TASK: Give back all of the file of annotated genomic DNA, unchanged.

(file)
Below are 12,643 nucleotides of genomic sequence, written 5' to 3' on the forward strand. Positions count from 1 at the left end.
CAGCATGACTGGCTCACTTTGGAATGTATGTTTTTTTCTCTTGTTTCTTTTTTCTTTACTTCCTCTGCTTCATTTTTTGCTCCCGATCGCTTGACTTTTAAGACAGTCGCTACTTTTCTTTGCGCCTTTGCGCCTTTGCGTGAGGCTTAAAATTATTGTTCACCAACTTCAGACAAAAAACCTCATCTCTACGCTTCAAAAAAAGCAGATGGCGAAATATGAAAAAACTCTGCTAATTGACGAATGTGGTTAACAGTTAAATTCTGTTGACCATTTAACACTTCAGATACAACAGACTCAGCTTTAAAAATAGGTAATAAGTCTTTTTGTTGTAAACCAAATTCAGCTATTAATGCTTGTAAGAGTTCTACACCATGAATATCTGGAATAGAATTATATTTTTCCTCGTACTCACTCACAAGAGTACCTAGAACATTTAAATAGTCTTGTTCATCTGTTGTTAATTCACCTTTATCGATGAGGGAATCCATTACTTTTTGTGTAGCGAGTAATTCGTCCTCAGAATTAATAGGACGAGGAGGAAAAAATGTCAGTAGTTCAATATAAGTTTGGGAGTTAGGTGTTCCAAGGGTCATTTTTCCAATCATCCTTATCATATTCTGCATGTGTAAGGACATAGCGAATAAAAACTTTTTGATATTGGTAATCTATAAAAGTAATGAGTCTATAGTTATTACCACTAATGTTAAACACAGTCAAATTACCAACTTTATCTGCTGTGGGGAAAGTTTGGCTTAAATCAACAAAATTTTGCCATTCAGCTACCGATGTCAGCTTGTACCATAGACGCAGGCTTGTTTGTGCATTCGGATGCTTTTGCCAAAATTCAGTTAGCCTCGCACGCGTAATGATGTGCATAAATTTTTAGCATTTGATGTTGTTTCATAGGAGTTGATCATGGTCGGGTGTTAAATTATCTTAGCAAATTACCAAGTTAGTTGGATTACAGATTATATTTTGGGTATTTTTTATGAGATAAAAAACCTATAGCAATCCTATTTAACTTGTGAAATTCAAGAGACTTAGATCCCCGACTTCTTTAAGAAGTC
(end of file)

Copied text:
Below are 12,643 nucleotides of genomic sequence, written 5' to 3' on the forward strand. Positions count from 1 at the left end.
CAGCATGACTGGCTCACTTTGGAATGTATGTTTTTTTCTCTTGTTTCTTTTTTCTTTACTTCCTCTGCTTCATTTTTTGCTCCCGATCGCTTGACTTTTAAGACAGTCGCTACTTTTCTTTGCGCCTTTGCGCCTTTGCGTGAGGCTTAAAATTATTGTTCACCAACTTCAGACAAAAAACCTCATCTCTACGCTTCAAAAAAAGCAGATGGCGAAATATGAAAAAACTCTGCTAATTGACGAATGTGGTTAACAGTTAAATTCTGTTGACCATTTAACACTTCAGATACAACAGACTCAGCTTTAAAAATAGGTAATAAGTCTTTTTGTTGTAAACCAAATTCAGCTATTAATGCTTGTAAGAGTTCTACACCATGAATATCTGGAATAGAATTATATTTTTCCTCGTACTCACTCACAAGAGTACCTAGAACATTTAAATAGTCTTGTTCATCTGTTGTTAATTCACCTTTATCGATGAGGGAATCCATTACTTTTTGTGTAGCGAGTAATTCGTCCTCAGAATTAATAGGACGAGGAGGAAAAAATGTCAGTAGTTCAATATAAGTTTGGGAGTTAGGTGTTCCAAGGGTCATTTTTCCAATCATCCTTATCATATTCTGCATGTGTAAGGACATAGCGAATAAAAACTTTTTGATATTGGTAATCTATAAAAGTAATGAGTCTATAGTTATTACCACTAATGTTAAACACAGTCAAATTACCAACTTTATCTGCTGTGGGGAAAGTTTGGCTTAAATCAACAAAATTTTGCCATTCAGCTACCGATGTCAGCTTGTACCATAGACGCAGGCTTGTTTGTGCATTCGGATGCTTTTGCCAAAATTCAGTTAGCCTCGCACGCGTAATGATGTGCATAAATTTTTAGCATTTGATGTTGTTTCATAGGAGTTGATCATGGTCGGGTGTTAAATTATCTTAGCAAATTACCAAGTTAGTTGGATTACAGATTATATTTTGGGTATTTTTTATGAGATAAAAAACCTATAGCAATCCTATTTAACTTGTGAAATTCAAGAGACTTAGATCCCCGACTTCTTTAAGAAGTC